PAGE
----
Film: Toy Story 2

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Toy Story 2

Director: John Lasseter, Ash Brannon
Distributor: Walt Disney Home Entertainment

While Andy is away at summer camp, Woody is toynapped by Al, a greedy collector who needs Andy’s favorite toy to complete his Roundup Gang collection. Together with Jessie, Bullseye, and the Prospector, Woody is on his way to a museum where he’ll spend the rest of his life behind glass. It’s up to Buzz, Mr. Potato Head, Hamm, Rex, and Slinky Dog to rescue their friend and remind him what being a toy is all about.


John Lasseter and his gang of high-tech creators at Pixar create another entertainment for the ages. Like the few great movie sequels, Toy Story 2 comments on why the first one was so wonderful while finding a fresh angle worthy of a new film. The craze of toy collecting becomes the focus here, as we find out Woody (voiced by Tom Hanks) is not only a beloved toy to Andy but also a rare doll from a popular ‘60s children’s show. When a greedy collector takes Woody, Buzz Lightyear (Tim Allen) launches a rescue mission with Andy’s other toys. To say more would be a crime because this is one of the most creative and smile-inducing films since, well, the first Toy Story.

Although the toys look the same as in the 1994 feature, Pixar shows how much technology has advanced: the human characters look more human, backgrounds are superior, and two action sequences that book-end the film are dazzling. And it’s a hoot for kids and adults. The film is packed with spoofs, easily accessible in-jokes, and inspired voice casting (with newcomer Joan Cusack especially a delight as Cowgirl Jessie). But as the Pixar canon of films illustrates, the filmmakers are storytellers first. Woody’s heart-tugging predicament can easily be translated into the eternal debate of living a good life versus living forever. Toy Story 2 also achieved something in the U.S. two other outstanding 1999 animated features (The Iron Giant, Princess Mononoke) could not: it became a huge box-office hit. —Doug Thomas

Barnes and Noble

The eagerly awaited computer-animated sequel to the landmark 1995 Oscar-winning instant classic is the best family film since, well, Toy Story. Tom Hanks and Tim Allen reprise their signature roles as Andy’s favorite toys: cowboy doll Woody and straight-arrow space ranger Buzz Lightyear. When Woody is toy-napped by Al McWhiggin (Wayne Knight), greedy collector and owner of Al’s Toy Barn, it is up to Buzz to lead the rest of Andy’s toys—ever-anxious dinosaur Rex (Wallace Shawn), Slinky Dog (Jim Varney), Mr. Potato Head (Don Rickles), and Hamm (John Ratzenberger)—on a daring rescue mission. At Al’s, Woody learns that he was once the star of a 1950s TV puppet show, Woody’s Roundup when he meets fellow collectibles Stinky Pete the Prospector (Kelsey Grammer), Bullseye the horse, and Jessie the cowgirl (a rollicking performance by the magnificent Joan Cusack). Will he choose to spend his life behind glass at a Tokyo toy museum or return with Buzz to Andy’s room? Randy Newman composed the film’s Oscar-nominated score, which includes the hear-it-and-weep ballad “When Somebody Loved Me.” Like The Godfather Part II, Toy Story 2 is that rare sequel that surpasses the original. Donald Liebenson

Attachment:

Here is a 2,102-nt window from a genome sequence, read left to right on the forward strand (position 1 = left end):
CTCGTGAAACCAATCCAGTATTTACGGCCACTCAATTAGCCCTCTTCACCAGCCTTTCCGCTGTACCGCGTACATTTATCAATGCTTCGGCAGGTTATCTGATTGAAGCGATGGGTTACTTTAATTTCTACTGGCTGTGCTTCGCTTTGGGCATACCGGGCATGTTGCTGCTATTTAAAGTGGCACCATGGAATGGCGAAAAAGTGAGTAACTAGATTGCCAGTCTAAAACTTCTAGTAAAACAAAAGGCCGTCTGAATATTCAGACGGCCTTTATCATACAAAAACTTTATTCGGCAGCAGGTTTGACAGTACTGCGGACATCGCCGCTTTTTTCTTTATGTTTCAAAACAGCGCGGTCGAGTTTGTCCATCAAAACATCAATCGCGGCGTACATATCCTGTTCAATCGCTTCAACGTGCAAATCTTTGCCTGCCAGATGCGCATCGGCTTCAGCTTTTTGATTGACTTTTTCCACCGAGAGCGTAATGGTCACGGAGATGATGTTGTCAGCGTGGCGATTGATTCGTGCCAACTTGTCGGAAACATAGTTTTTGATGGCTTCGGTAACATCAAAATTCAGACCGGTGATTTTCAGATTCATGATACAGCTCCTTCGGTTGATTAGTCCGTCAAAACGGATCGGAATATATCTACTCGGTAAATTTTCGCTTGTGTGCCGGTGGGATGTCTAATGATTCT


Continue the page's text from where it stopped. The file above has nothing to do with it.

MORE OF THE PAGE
Related Works

Album:Toy Story 2: Original Soundtrack

Toy Story 2: Original Soundtrack

Randy Newman

For those who loved Randy Newman’s score to the first Toy Story (but maybe not the singer-songwriter’s gruff voice), check out Toy Story 2. Here, we get a handful of memorable vocal numbers: Sarah McLachlan sings the breathy “When She Loved Me,” Riders in the Sky give their retro-swing treatment to “Woody’s Roundup,” and Robert Goulet croons Toy Story’s anthem “You’ve Got a Friend in Me.” The soundtrack’s orchestrations are pure Newman—sometimes sweeping, sometimes whimsical, and always fitting for this fantasy story of toys coming to life.…

Film:Toy Story

Toy Story

John Lasseter

There is greatness in film that can be discussed, dissected, and talked about late into the night. Then there is genius that is right in front of our faces—you smile at the spell it puts you into and are refreshed, and not a word needs to be spoken. This kind of entertainment is what they used to call “movie magic” and there is loads of it in this irresistible computer animation feature. Just a picture of these bright toys on the cover of Toy Story looks intriguing as it reawakens the kid in us. Filmmaker John Lasseter’s shorts (namely Knickknack

Film:Toy Story 3

Toy Story 3

Lee Unkrich

The creative minds behind Disney•Pixar’s groundbreaking animated blockbusters invite you back inside the toy box for a heartwarming and hilarious High Definition movie experience you’ll never forget. In Toy Story 3, Woody (voiced by Tom Hanks), Buzz Lightyear (voiced by Tim Allen) and the rest of the Toy Story gang return for an all-new adventure, along with a few new faces. It’s “the biggest, best, most exciting Toy Story of them all,” raves Access Hollywood’s Scott Mantz.

As Andy prepares to depart for college, Woody, Buzz, Jessie and the rest of Andy’s faithful toys wonder what will become of them.

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